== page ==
Nov 02, 2020

$891 Million Funding for Rural Water & Wastewater Improvements in 43 States

$891 million will be invested in rural water and wastewater infrastructure improvements in 43 states

water funding

The U.S. Department of Agriculture (USDA) is investing $891 million to modernize rural drinking water and wastewater infrastructure in 43 states.

“Upgrading water infrastructure provides a path to economic growth and protects the health and safety of people who live and work in rural areas,” said USDA Deputy Under Secretary for Rural Development Bette Brand in the press release. “Under the leadership of President Trump and Secretary Perdue, USDA continues to be a strong partner to rural communities, because we know that when rural America thrives, all of America thrives.”

There are 220 projects to help improve rural water infrastructure for 787,000 residents, according to the USDA press release. 

The projects are being funded through the Water and Waste Disposal Loan and Grant Program, which provides funding for: clean and reliable drinking water systems, sanitary sewage disposal, sanitary solid waste disposal, and storm water drainage to households and businesses in eligible rural areas with populations of 10,000 or less.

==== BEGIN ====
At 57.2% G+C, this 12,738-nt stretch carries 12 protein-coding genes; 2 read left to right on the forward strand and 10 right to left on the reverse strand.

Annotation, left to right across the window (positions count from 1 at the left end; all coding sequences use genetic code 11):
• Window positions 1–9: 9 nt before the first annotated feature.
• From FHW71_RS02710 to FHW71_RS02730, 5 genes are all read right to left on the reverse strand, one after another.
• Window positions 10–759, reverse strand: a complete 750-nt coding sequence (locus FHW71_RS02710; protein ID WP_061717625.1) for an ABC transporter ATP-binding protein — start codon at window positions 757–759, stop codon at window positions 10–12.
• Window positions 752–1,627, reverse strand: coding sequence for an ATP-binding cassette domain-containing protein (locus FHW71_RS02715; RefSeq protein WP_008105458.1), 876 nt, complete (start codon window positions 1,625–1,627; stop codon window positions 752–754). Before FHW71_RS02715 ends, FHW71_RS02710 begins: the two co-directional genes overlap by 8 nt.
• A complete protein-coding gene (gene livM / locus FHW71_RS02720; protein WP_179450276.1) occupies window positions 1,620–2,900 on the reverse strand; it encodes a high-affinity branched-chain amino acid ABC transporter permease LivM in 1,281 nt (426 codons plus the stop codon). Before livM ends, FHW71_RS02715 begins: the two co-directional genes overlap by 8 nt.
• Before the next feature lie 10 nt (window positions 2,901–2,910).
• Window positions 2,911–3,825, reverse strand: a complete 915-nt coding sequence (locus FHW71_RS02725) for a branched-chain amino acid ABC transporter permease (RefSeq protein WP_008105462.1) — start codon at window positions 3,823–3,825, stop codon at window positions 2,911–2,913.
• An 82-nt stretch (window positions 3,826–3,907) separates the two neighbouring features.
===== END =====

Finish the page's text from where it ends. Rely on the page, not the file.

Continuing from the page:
For instance, the city of Maquoketa, Iowa, is receiving a $6.2 million loan to replace water main lines in the Platt Street corridor. Since the water mains are old, undersized and corroding, the project will correct health and sanitary issues caused by frequent water main breaks. The city will also improve the storm water system and upgrade catch basins to better collect the runoff.

Pennsylvania’s Authority of the Borough of Charleroi is receiving a $10.6 million loan and a $1.8 million grant to construct a pump station, install a diversion chamber, install 1,500 feet of 18-inch gravity sewer line, and construct a shared force main. 

The Town of Estes Park, Colorado, is being awarded a $7.7 million loan and a $2.4 million grant to improve and expand the Glacier Creek Water Treatment Plant. Once improvements are completed, the plant will be the sole source of water treatment year round, providing clean drinking water to people in the Estes Valley. 

According to the USDA press release, the USDA investments are going to: Alabama, Arkansas, Arizona, California, Colorado, Florida, Georgia, Iowa, Idaho, Illinois, Indiana, Kansas, Kentucky, Louisiana, Massachusetts, Maryland, Maine, Michigan, Minnesota, Missouri, Mississippi, Montana, North Carolina, North Dakota, Nebraska, Nevada, New Hampshire, New Jersey, New Mexico, New York, Ohio, Oklahoma, Pennsylvania, South Carolina, South Dakota, Tennessee, Texas, Utah, Virginia, Vermont, Washington, Wisconsin and West Virginia.

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